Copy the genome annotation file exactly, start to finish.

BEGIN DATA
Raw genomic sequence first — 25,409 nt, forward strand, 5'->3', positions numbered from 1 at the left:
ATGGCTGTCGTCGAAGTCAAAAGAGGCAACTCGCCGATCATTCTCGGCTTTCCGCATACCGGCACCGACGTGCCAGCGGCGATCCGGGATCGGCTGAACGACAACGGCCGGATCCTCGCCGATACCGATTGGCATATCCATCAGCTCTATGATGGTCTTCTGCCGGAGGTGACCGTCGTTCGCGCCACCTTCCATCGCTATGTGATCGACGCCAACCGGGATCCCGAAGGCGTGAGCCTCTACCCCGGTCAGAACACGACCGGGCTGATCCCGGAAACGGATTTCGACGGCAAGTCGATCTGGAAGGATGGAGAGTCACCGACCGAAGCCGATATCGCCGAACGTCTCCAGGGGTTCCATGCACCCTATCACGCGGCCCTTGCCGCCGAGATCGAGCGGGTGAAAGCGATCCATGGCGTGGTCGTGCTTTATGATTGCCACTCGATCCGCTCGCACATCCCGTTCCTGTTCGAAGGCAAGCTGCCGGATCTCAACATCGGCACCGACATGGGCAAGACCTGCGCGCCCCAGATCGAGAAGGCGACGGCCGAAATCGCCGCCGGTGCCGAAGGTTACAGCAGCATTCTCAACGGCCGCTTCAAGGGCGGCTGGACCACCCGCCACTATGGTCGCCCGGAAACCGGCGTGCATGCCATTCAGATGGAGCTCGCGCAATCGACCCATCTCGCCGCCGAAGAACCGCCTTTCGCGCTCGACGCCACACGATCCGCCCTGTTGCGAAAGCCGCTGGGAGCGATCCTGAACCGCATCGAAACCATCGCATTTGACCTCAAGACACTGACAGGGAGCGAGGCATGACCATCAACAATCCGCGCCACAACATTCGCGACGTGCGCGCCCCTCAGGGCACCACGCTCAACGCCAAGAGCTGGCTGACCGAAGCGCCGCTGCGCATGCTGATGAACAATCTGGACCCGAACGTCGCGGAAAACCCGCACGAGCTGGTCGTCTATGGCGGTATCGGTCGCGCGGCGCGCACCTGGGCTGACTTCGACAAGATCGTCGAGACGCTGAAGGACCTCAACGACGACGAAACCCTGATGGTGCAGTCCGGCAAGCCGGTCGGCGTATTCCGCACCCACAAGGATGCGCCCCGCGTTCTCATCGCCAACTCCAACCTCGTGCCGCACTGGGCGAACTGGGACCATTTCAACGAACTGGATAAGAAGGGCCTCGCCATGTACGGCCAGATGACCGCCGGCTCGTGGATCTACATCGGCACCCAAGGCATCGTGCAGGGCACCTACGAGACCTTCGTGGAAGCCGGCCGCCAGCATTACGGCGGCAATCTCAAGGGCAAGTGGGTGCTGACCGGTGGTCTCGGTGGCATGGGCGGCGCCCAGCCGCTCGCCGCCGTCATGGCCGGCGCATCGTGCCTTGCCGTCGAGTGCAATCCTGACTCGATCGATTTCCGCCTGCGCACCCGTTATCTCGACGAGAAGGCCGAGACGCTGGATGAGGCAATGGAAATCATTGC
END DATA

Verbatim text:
Raw genomic sequence first — 25,409 nt, forward strand, 5'->3', positions numbered from 1 at the left:
ATGGCTGTCGTCGAAGTCAAAAGAGGCAACTCGCCGATCATTCTCGGCTTTCCGCATACCGGCACCGACGTGCCAGCGGCGATCCGGGATCGGCTGAACGACAACGGCCGGATCCTCGCCGATACCGATTGGCATATCCATCAGCTCTATGATGGTCTTCTGCCGGAGGTGACCGTCGTTCGCGCCACCTTCCATCGCTATGTGATCGACGCCAACCGGGATCCCGAAGGCGTGAGCCTCTACCCCGGTCAGAACACGACCGGGCTGATCCCGGAAACGGATTTCGACGGCAAGTCGATCTGGAAGGATGGAGAGTCACCGACCGAAGCCGATATCGCCGAACGTCTCCAGGGGTTCCATGCACCCTATCACGCGGCCCTTGCCGCCGAGATCGAGCGGGTGAAAGCGATCCATGGCGTGGTCGTGCTTTATGATTGCCACTCGATCCGCTCGCACATCCCGTTCCTGTTCGAAGGCAAGCTGCCGGATCTCAACATCGGCACCGACATGGGCAAGACCTGCGCGCCCCAGATCGAGAAGGCGACGGCCGAAATCGCCGCCGGTGCCGAAGGTTACAGCAGCATTCTCAACGGCCGCTTCAAGGGCGGCTGGACCACCCGCCACTATGGTCGCCCGGAAACCGGCGTGCATGCCATTCAGATGGAGCTCGCGCAATCGACCCATCTCGCCGCCGAAGAACCGCCTTTCGCGCTCGACGCCACACGATCCGCCCTGTTGCGAAAGCCGCTGGGAGCGATCCTGAACCGCATCGAAACCATCGCATTTGACCTCAAGACACTGACAGGGAGCGAGGCATGACCATCAACAATCCGCGCCACAACATTCGCGACGTGCGCGCCCCTCAGGGCACCACGCTCAACGCCAAGAGCTGGCTGACCGAAGCGCCGCTGCGCATGCTGATGAACAATCTGGACCCGAACGTCGCGGAAAACCCGCACGAGCTGGTCGTCTATGGCGGTATCGGTCGCGCGGCGCGCACCTGGGCTGACTTCGACAAGATCGTCGAGACGCTGAAGGACCTCAACGACGACGAAACCCTGATGGTGCAGTCCGGCAAGCCGGTCGGCGTATTCCGCACCCACAAGGATGCGCCCCGCGTTCTCATCGCCAACTCCAACCTCGTGCCGCACTGGGCGAACTGGGACCATTTCAACGAACTGGATAAGAAGGGCCTCGCCATGTACGGCCAGATGACCGCCGGCTCGTGGATCTACATCGGCACCCAAGGCATCGTGCAGGGCACCTACGAGACCTTCGTGGAAGCCGGCCGCCAGCATTACGGCGGCAATCTCAAGGGCAAGTGGGTGCTGACCGGTGGTCTCGGTGGCATGGGCGGCGCCCAGCCGCTCGCCGCCGTCATGGCCGGCGCATCGTGCCTTGCCGTCGAGTGCAATCCTGACTCGATCGATTTCCGCCTGCGCACCCGTTATCTCGACGAGAAGGCCGAGACGCTGGATGAGGCAATGGAAATCATTGC